TO: Interested Persons
FROM: ACLU Washington National Office
RE: The Teen Endangerment Act (S. 851/H.R. 1755)
DATE: April 14, 2003
The American Civil Liberties Union opposes the Teen Endangerment Act (S. 851/H.R. 1755) called the “”Child Custody Protection Act”” by its sponsors. The bill would make it a federal crime for a person, other than a parent, to transport a minor across state lines for an abortion unless the minor had already fulfilled the requirements of her home state’s parental involvement law. It would deny teenagers facing unintended pregnancies the assistance of trusted adults, endanger their health, and violate their constitutional rights.
- This legislation will not increase parental involvement in the abortion decisions of young women.
Even in the absence of any legal requirement, most young women who are pregnant and seeking an abortion voluntarily involve a parent in their decision. The younger the teenager, the more likely her parents are to know about her decision: ninety percent of adolescents fourteen or younger report that at least one of their parents knew of their decision. For those young women who choose not to involve their parents, many valid reasons compel them not to do so. For instance, one third of teenagers who do not tell their parents about a pregnancy have already been the victims of family violence — physical, emotional, and sexual abuse — and fear it will recur. Long-term studies of abusive and dysfunctional families reveal that the incidence of violence escalates when a wife or teenage daughter becomes pregnant. Forcing a young woman to notify her abusive parent of a pregnancy can have dangerous, and even fatal, consequences for her and for other family members. In Idaho, a thirteen-year-old sixth-grade student named Spring Adams was shot to death by her father after he learned she planned to end a pregnancy he himself had caused.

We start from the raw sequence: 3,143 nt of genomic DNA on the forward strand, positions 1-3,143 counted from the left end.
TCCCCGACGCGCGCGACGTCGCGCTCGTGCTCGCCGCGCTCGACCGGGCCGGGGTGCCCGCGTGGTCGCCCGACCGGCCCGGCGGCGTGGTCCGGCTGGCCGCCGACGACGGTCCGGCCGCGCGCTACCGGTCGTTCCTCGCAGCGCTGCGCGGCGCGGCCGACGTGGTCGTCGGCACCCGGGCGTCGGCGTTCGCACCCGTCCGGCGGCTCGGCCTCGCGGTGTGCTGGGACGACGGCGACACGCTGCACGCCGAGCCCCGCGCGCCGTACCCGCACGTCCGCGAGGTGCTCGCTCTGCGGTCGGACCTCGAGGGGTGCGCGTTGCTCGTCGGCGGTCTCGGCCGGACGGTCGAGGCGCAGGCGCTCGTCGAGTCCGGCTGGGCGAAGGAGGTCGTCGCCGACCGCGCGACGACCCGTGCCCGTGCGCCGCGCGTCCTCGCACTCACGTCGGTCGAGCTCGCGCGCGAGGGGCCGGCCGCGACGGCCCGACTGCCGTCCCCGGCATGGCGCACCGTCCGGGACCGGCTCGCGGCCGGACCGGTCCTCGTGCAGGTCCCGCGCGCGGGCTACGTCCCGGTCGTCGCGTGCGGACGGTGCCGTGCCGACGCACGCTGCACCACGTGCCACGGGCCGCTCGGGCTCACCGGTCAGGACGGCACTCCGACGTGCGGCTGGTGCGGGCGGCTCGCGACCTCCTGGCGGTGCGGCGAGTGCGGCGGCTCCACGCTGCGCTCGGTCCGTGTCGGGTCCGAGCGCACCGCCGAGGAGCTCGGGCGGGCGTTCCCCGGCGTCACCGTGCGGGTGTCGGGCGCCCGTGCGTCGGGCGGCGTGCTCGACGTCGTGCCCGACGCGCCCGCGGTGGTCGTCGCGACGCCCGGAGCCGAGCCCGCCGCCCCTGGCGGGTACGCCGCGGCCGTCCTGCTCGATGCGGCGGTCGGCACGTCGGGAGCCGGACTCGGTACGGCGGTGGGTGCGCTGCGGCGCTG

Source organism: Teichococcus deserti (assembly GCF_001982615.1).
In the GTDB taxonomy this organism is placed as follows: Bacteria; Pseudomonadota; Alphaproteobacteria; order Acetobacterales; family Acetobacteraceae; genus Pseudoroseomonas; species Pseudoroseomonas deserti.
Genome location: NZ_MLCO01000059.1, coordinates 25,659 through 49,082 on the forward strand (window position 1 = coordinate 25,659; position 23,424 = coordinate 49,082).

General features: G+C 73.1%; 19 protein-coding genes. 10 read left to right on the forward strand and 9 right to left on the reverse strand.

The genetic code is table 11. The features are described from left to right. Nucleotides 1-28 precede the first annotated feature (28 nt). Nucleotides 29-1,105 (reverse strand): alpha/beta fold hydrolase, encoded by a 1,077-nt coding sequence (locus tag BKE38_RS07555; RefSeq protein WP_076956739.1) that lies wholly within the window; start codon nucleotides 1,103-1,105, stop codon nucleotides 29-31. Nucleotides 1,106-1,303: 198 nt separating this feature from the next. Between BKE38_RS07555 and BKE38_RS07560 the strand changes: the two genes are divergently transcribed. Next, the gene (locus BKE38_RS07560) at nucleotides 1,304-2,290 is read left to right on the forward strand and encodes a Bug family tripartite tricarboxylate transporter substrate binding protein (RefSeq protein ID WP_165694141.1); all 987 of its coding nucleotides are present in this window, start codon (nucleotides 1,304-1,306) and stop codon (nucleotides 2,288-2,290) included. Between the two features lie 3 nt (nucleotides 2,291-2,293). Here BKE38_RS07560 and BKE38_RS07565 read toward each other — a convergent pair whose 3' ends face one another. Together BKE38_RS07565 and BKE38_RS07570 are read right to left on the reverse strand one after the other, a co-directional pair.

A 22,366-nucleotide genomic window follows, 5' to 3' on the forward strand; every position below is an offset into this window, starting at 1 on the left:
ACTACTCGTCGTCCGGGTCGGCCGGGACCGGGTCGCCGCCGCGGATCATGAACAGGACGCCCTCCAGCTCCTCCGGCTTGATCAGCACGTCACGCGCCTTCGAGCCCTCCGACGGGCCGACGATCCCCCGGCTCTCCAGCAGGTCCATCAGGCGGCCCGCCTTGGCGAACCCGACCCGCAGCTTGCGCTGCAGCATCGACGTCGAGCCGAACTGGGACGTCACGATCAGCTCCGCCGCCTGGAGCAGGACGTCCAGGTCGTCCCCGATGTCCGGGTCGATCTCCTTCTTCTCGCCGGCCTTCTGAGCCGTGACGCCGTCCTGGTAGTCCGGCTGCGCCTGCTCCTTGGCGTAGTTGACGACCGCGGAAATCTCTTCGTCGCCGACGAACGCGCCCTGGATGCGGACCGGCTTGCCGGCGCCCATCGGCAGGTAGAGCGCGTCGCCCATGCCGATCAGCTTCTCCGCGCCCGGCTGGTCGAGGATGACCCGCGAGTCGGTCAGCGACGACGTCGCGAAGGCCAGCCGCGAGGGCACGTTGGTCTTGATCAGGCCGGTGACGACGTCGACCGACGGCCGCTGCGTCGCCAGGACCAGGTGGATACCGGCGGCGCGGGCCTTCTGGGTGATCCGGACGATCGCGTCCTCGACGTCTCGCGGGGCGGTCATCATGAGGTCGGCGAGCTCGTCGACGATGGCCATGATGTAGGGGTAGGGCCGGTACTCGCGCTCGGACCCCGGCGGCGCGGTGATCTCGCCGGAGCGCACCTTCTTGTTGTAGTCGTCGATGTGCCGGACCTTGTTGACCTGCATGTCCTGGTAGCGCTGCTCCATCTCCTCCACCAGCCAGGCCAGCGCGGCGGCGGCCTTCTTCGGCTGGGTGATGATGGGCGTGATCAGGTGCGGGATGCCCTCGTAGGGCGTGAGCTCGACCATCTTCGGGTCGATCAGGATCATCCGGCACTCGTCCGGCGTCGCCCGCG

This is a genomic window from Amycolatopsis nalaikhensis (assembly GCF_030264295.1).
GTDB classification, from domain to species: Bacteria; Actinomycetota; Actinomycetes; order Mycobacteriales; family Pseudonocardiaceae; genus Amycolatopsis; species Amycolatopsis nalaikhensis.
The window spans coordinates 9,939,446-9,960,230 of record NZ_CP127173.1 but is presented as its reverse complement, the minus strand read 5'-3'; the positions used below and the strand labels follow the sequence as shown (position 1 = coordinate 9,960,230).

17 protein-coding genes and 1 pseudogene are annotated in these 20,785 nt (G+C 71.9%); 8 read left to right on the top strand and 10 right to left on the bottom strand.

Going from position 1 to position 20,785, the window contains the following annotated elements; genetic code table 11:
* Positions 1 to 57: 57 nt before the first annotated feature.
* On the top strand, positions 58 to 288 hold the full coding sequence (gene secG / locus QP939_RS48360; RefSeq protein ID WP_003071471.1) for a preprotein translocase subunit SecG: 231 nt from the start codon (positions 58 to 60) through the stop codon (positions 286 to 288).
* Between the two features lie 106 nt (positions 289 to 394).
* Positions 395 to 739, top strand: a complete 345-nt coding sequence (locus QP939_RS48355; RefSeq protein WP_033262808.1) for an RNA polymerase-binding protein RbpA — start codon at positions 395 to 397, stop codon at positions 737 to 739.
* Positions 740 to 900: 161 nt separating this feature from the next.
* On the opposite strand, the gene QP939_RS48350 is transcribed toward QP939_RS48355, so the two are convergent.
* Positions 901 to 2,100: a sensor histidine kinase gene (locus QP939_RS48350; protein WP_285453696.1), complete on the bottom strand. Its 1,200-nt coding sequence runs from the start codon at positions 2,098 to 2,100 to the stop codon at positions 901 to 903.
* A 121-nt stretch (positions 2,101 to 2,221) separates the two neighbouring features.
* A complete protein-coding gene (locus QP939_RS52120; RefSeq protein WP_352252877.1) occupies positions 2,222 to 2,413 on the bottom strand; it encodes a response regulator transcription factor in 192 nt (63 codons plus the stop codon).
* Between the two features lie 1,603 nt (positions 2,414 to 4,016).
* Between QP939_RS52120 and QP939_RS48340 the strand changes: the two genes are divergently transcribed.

When a young woman determines that she cannot tell a parent she is pregnant, a bill like this will not make her change her mind. The same percentage of minors inform their parents about their intent to have an abortion in states with and without parental involvement laws. This legislation will not create healthy family communication where it does not already exist.